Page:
Thursday 11 July 2019

Dead Laptop with 90% of next Post on it so..

Apologies to my many readers but that's rather messed things up in terms of providing a detailed account of the last few days. On the other hand you could have had a lucky escape😁!
The dam laptop started blowing the boat's fuses yesterday and today I have tried to charge it up ashore but it won't play. Must have gone on strike in sympathy with the engine.

Anyway herewith a summary of the passage from Cape Clear to Falmouth.

Last Saturday a breeze sprang up from the West at around 1100 - just enough to get us out of South Harbour. A couple of pleasant days sailing followed in gentle westerly breezes which got us down to the west of the traffic seperately zone west of the Scillies. We were visited by Dolphins more than once on both days. On the Monday we were treated to a sighting of Whales breaching and blowing about half a mile directly ahead. They had large dorsal fins, a characteristic I had not noticed on previous sitings and so I must try and figure out what species they were. On the Wednesday morning I saw sharks swimming in the glassy sea during one of the numerous calm spells.

Around the Scillies traffic separation zones the winds became increasingly flukey we basically spent the best part of two days going very very slowly east or north or just drifting with the tide. Each successive shipping forecast which I was now able to pick up on Longwave indicated the possibility of westerly winds arriving later (after 12 hours) and every time a breeze arrived I thought this was it but nothing reliable materialised until mid morning yesterday and we finally were due south of the Lizard at 1330. There were only 15 miles left to cover to get to Falmouth. Once we were moving reasonably again I felt quite ok with the prospect of carrying on to Plymouth but I wanted to visit the Maritime Museum in Falmouth and it's a lovely place anyway. I dug out the last bottle of Pico white whine from 2016 and put it in the fridge to celebrate with later on arrival at tea-time.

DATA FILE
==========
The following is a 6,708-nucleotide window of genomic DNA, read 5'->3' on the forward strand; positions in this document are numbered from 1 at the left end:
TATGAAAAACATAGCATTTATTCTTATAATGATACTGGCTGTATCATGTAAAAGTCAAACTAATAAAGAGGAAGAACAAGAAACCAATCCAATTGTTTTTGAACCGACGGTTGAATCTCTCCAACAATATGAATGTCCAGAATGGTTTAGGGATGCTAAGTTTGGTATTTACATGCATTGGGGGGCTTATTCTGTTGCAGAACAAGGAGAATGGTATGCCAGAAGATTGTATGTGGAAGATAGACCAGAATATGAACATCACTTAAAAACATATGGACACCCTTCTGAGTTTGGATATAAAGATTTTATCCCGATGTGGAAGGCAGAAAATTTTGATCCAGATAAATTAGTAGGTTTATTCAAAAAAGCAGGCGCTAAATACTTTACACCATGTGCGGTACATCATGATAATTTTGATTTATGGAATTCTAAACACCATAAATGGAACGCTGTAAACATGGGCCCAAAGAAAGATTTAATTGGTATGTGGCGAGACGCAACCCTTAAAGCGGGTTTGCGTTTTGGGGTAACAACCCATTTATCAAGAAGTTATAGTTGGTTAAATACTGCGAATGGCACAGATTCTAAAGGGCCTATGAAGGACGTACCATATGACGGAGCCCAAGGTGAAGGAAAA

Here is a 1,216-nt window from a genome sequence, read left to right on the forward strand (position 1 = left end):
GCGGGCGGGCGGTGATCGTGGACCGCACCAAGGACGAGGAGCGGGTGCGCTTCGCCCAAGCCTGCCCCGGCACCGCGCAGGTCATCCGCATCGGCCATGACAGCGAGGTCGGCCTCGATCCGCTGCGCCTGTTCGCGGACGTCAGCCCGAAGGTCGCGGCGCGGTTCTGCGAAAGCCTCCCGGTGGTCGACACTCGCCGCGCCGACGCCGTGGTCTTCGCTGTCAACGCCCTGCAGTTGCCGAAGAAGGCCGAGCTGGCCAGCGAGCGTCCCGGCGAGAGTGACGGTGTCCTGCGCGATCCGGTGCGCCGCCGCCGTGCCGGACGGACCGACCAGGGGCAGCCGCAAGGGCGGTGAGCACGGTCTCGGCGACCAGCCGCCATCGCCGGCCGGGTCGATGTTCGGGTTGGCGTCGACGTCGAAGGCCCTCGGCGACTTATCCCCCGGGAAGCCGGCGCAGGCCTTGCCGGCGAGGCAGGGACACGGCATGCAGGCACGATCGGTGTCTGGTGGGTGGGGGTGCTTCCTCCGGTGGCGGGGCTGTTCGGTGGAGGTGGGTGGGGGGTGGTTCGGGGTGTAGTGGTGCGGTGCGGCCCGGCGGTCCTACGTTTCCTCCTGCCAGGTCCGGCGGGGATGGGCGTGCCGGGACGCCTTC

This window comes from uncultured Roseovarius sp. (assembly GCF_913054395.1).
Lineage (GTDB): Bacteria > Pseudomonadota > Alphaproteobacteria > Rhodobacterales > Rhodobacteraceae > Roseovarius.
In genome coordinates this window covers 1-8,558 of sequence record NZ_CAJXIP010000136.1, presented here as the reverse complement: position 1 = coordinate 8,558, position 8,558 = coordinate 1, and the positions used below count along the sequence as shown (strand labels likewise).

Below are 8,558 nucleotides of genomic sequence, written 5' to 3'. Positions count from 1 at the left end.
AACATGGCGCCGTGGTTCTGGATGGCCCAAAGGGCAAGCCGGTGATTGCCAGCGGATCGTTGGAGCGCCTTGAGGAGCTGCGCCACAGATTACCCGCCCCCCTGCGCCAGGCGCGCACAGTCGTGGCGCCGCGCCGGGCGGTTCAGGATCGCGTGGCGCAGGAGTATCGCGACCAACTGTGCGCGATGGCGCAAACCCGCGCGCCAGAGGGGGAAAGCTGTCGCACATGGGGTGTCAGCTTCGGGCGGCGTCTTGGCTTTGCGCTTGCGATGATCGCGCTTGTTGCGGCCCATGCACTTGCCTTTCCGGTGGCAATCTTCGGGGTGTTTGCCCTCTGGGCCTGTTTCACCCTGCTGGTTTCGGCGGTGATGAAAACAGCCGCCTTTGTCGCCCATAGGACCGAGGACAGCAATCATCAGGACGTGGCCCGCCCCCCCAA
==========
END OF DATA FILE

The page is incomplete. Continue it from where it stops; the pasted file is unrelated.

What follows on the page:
What a silly thing to do. No sooner was the bottle in the fridge than the wind died. Not completely but there wasn't enough for Angus and so the electronic tiller pilot was pressed into service.

The Anchor finally went down in Falmouth Harbour at 2000. Passage over. Quite possibly the slowest ever recorded from Cape Clear to Falmouth!

For those hungry for more details I will post photos of my written log shortly (or try to do so at any rate).

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